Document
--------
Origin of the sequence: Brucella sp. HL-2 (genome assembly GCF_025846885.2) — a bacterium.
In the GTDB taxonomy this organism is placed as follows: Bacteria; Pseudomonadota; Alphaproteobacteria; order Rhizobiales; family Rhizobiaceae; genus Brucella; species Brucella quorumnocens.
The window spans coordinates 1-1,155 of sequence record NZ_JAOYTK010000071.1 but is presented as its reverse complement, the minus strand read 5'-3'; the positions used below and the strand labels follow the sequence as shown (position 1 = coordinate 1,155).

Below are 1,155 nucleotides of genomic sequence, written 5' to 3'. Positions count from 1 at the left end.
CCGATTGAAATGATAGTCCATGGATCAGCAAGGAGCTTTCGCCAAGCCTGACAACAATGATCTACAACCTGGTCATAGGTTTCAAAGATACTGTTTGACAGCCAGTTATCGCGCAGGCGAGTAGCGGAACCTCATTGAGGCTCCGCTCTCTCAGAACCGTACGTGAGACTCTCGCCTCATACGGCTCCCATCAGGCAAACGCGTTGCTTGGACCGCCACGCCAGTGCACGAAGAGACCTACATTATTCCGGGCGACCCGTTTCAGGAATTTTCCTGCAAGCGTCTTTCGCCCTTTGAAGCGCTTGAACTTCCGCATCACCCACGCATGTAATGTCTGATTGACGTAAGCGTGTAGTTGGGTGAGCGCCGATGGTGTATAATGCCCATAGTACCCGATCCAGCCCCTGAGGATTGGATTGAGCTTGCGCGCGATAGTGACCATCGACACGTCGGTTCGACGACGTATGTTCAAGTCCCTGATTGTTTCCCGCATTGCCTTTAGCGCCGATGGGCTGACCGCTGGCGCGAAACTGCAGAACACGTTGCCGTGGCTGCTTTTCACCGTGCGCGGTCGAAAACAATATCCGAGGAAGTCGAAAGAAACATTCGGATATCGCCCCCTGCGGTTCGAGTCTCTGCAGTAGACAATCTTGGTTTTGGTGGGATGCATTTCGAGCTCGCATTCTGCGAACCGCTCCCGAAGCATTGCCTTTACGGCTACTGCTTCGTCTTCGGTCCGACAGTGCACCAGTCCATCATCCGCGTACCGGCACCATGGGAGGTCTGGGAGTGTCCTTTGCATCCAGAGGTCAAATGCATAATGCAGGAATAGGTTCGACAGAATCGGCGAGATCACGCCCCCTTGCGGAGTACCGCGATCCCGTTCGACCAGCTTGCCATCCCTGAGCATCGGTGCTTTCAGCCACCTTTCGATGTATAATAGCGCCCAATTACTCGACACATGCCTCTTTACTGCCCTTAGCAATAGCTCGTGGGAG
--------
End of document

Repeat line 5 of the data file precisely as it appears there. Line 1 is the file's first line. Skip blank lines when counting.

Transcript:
CCGATTGAAATGATAGTCCATGGATCAGCAAGGAGCTTTCGCCAAGCCTGACAACAATGATCTACAACCTGGTCATAGGTTTCAAAGATACTGTTTGACAGCCAGTTATCGCGCAGGCGAGTAGCGGAACCTCATTGAGGCTCCGCTCTCTCAGAACCGTACGTGAGACTCTCGCCTCATACGGCTCCCATCAGGCAAACGCGTTGCTTGGACCGCCACGCCAGTGCACGAAGAGACCTACATTATTCCGGGCGACCCGTTTCAGGAATTTTCCTGCAAGCGTCTTTCGCCCTTTGAAGCGCTTGAACTTCCGCATCACCCACGCATGTAATGTCTGATTGACGTAAGCGTGTAGTTGGGTGAGCGCCGATGGTGTATAATGCCCATAGTACCCGATCCAGCCCCTGAGGATTGGATTGAGCTTGCGCGCGATAGTGACCATCGACACGTCGGTTCGACGACGTATGTTCAAGTCCCTGATTGTTTCCCGCATTGCCTTTAGCGCCGATGGGCTGACCGCTGGCGCGAAACTGCAGAACACGTTGCCGTGGCTGCTTTTCACCGTGCGCGGTCGAAAACAATATCCGAGGAAGTCGAAAGAAACATTCGGATATCGCCCCCTGCGGTTCGAGTCTCTGCAGTAGACAATCTTGGTTTTGGTGGGATGCATTTCGAGCTCGCATTCTGCGAACCGCTCCCGAAGCATTGCCTTTACGGCTACTGCTTCGTCTTCGGTCCGACAGTGCACCAGTCCATCATCCGCGTACCGGCACCATGGGAGGTCTGGGAGTGTCCTTTGCATCCAGAGGTCAAATGCATAATGCAGGAATAGGTTCGACAGAATCGGCGAGATCACGCCCCCTTGCGGAGTACCGCGATCCCGTTCGACCAGCTTGCCATCCCTGAGCATCGGTGCTTTCAGCCACCTTTCGATGTATAATAGCGCCCAATTACTCGACACATGCCTCTTTACTGCCCTTAGCAATAGCTCGTGGGAG